Today I am grateful to bring you this guest post by Lydia, who writes the blog Autistic Speaks and who is also a published author of two books, Living in Technicolor: An autistic’s thoughts on raising a child with autism and Interview with Autism. I hope you will click on the links to learn more after you read her story:
I’m living a life I never dreamed I’d have.
As a child, the single trait I could identify in myself was that I was smart. Ask anyone, and they’d tell you that… she’s bright, they would say. I could read before preschool, and by kindergarten had taught myself long division. Due to my intelligence, therefore, some, uh, not-so-minor things were overlooked. I didn’t know how to play. I didn’t have any friends. I had a huge vocabulary, but I couldn’t exactly communicate.
Fast forward through my childhood and teenage years, and many questions received answers when I was diagnosed with autism in January of 2009. I was 21. It was my final semester of college, and things were well on their way to falling apart. No more did I dream of becoming a doctor or a teacher… I just prayed each day that I would be able to leave my room and get through class without a meltdown. I still only had one friend. I made it through four years of college with nearly a 4.00 GPA, never having been to a party or sporting event due to my sensory issues.
I was relieved to receive my diagnosis, because I thought that a name for my issues meant that I could start to work on them. Right? Well…
Enter the sensory nightmare that has been my early 20s. I can’t leave my apartment without assistance, which I have through my state’s Adult Autism Waiver. I can no longer drive, because my vision and vestibular senses are so mixed up. In order to go to the grocery store, I need sunglasses and headphones. I feel lights and see sounds. Due to these sensory issues, my communication has further broken down. I am highly echolalic on a good day… and on a not-so-good day, I scream, or worse, can’t speak at all.
As if things weren’t complicated enough at this point, I was diagnosed with rheumatoid arthritis just last week. By the time I went to the doctor, I needed to walk with a cane much of the time and was losing mobility in my fingers. Now, when my staff isn’t here, I’ll be in intensive physical and occupational therapy as a way to try to avoid the heavy-duty drugs that would suppress my immune system.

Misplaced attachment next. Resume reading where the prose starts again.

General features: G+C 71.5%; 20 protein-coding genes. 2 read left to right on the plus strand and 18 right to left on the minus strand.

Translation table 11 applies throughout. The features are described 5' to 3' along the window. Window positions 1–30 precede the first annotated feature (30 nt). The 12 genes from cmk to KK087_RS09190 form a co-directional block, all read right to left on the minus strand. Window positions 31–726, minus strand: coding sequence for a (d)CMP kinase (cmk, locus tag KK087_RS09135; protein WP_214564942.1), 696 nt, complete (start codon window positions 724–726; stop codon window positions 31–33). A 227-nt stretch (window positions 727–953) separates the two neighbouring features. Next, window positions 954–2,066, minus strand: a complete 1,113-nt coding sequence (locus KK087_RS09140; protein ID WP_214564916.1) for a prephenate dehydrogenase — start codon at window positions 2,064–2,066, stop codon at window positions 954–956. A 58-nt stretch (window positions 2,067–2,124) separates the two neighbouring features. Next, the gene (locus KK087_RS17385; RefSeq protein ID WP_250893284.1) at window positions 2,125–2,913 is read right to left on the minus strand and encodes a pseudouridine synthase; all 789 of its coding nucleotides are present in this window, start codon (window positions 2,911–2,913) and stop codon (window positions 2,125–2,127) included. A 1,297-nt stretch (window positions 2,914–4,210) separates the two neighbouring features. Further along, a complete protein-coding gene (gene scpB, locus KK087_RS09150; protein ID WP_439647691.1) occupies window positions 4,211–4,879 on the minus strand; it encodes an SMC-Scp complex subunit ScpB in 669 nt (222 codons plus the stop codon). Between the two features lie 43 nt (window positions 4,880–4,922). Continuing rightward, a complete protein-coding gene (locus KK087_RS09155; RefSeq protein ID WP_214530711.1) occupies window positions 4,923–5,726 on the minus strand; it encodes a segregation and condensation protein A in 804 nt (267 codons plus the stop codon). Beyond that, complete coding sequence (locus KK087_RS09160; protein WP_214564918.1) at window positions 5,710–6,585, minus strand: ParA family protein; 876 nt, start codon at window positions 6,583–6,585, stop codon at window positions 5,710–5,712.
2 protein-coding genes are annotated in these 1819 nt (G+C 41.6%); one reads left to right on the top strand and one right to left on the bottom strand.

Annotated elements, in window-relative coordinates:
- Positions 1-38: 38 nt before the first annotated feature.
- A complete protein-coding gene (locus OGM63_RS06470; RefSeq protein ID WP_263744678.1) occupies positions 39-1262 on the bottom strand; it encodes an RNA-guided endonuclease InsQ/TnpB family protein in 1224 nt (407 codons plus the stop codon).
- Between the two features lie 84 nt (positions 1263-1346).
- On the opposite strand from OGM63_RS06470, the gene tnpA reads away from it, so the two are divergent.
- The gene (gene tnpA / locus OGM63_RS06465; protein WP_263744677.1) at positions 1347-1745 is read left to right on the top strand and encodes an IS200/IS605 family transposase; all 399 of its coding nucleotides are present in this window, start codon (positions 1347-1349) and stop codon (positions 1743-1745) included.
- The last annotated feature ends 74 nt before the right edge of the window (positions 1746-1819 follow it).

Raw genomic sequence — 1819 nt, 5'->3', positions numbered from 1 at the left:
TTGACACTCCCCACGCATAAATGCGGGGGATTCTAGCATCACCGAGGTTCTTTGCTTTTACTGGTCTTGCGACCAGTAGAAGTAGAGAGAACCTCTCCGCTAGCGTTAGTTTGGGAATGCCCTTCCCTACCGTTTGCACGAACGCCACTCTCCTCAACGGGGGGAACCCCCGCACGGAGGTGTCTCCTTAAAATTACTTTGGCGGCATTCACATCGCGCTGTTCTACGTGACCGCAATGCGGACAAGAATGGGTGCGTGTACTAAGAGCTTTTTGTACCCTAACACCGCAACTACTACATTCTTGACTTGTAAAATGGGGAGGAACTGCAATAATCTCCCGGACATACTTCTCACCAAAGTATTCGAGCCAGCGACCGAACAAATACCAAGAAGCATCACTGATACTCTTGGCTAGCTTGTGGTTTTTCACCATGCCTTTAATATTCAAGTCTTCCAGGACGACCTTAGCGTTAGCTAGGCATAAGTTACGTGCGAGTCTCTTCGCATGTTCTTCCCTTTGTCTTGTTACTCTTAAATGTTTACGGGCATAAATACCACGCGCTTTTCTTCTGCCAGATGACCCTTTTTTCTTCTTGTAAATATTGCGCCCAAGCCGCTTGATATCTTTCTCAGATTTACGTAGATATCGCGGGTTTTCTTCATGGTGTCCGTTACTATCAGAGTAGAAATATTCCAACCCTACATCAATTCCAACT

Don’t worry, the downward spiral is finished there. Not exactly what I’d had in mind for my life…
But there is an angel in the form of a 35-pound black lab named Lexie. She is in training to be my service dog, and she will be the grounding force in my life. From trips to the grocery store to dealing with those horrible fluorescent lights in the doctor’s offices that I seem to be in more days than not, Lexie will keep me settled. She’ll sense the changes in medication levels in my body. She might even learn to sense fluctuations in my blood sugar (oh, did I leave that off? I’ve had type I diabetes for 21 years).
Lexie will make it possible for me to continue to live on my own, to do daily living tasks, and to… have a life! For me, she means freedom. Freedom not just to live a marginal existence, but to continue to live this life that is so much more than I ever could have dreamed of.
I told you that I’m living a life I’d never dreamed I’d have. I never said that it didn’t live up to my expectations… rather, the opposite! I am so much more… myself, so much more at peace with who I am, so much more in love with my life than I ever was before the spiral started. I’ve authored two books, with two more on the way. I’ve had a blog about autism for nearly three years, which now carries almost five-hundred posts. I travel locally and to neighboring states to speak about my experiences on the spectrum to parents and teachers. I may not be a doctor or a teacher… I may not even be able to cross the street without help… but I am beautifully, perfectly, autistically Lydia, and there is nothing else I could ever ask to be.
It is via Lexie that I will be able to continue to lead this life. She will make it possible for me to continue to do speaking engagements and to continue to live semi-independently so that I can continue to write. Regardless of my level of communicative ability on any given day, Lexie will be there for me. She’ll be my best friend. Now, I have no shortage of amazing friends, but the minor caveat is that I’ve actually never met the vast majority of them. Lexie will be a right here friend, something I yearn for deeply.
With this in mind, I wrote my second book, Living in Technicolor: An autistic’s thoughts on raising a child with autism. All proceeds from the book go toward Lexie. She is fully funded now (I want that to be clear, so you have the whole story), but she will need food and toys and vet visits, which, on my SSI budget, will be tight.
Thank you for taking the time to read my story. Whether you want to buy a book, keep my puppy in your prayers, or just drop me a line (firstname.lastname@example.org), I appreciate it greatly!
Lydia (aka, Autistic Speaks)